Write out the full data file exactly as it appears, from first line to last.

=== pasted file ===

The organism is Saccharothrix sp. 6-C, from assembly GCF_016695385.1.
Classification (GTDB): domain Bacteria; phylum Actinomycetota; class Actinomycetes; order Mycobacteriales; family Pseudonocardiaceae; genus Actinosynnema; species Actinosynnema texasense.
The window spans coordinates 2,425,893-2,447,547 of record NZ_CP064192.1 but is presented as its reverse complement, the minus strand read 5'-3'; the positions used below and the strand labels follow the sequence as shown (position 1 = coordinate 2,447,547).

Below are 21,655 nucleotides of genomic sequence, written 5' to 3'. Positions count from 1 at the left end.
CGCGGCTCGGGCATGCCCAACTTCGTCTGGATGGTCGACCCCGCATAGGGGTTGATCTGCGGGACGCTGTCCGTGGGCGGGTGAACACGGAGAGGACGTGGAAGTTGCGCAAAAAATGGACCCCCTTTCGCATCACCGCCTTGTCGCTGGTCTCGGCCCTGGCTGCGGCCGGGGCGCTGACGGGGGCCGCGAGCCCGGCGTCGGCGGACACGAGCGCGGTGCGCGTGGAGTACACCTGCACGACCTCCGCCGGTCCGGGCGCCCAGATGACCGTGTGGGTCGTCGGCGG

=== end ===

The organism is Saccharothrix sp. 6-C, from assembly GCF_016695385.1.
Classification (GTDB): domain Bacteria; phylum Actinomycetota; class Actinomycetes; order Mycobacteriales; family Pseudonocardiaceae; genus Actinosynnema; species Actinosynnema texasense.
The window spans coordinates 2,425,893-2,447,547 of record NZ_CP064192.1 but is presented as its reverse complement, the minus strand read 5'-3'; the positions used below and the strand labels follow the sequence as shown (position 1 = coordinate 2,447,547).

Below are 21,655 nucleotides of genomic sequence, written 5' to 3'. Positions count from 1 at the left end.
CGCGGCTCGGGCATGCCCAACTTCGTCTGGATGGTCGACCCCGCATAGGGGTTGATCTGCGGGACGCTGTCCGTGGGCGGGTGAACACGGAGAGGACGTGGAAGTTGCGCAAAAAATGGACCCCCTTTCGCATCACCGCCTTGTCGCTGGTCTCGGCCCTGGCTGCGGCCGGGGCGCTGACGGGGGCCGCGAGCCCGGCGTCGGCGGACACGAGCGCGGTGCGCGTGGAGTACACCTGCACGACCTCCGCCGGTCCGGGCGCCCAGATGACCGTGTGGGTCGTCGGCGG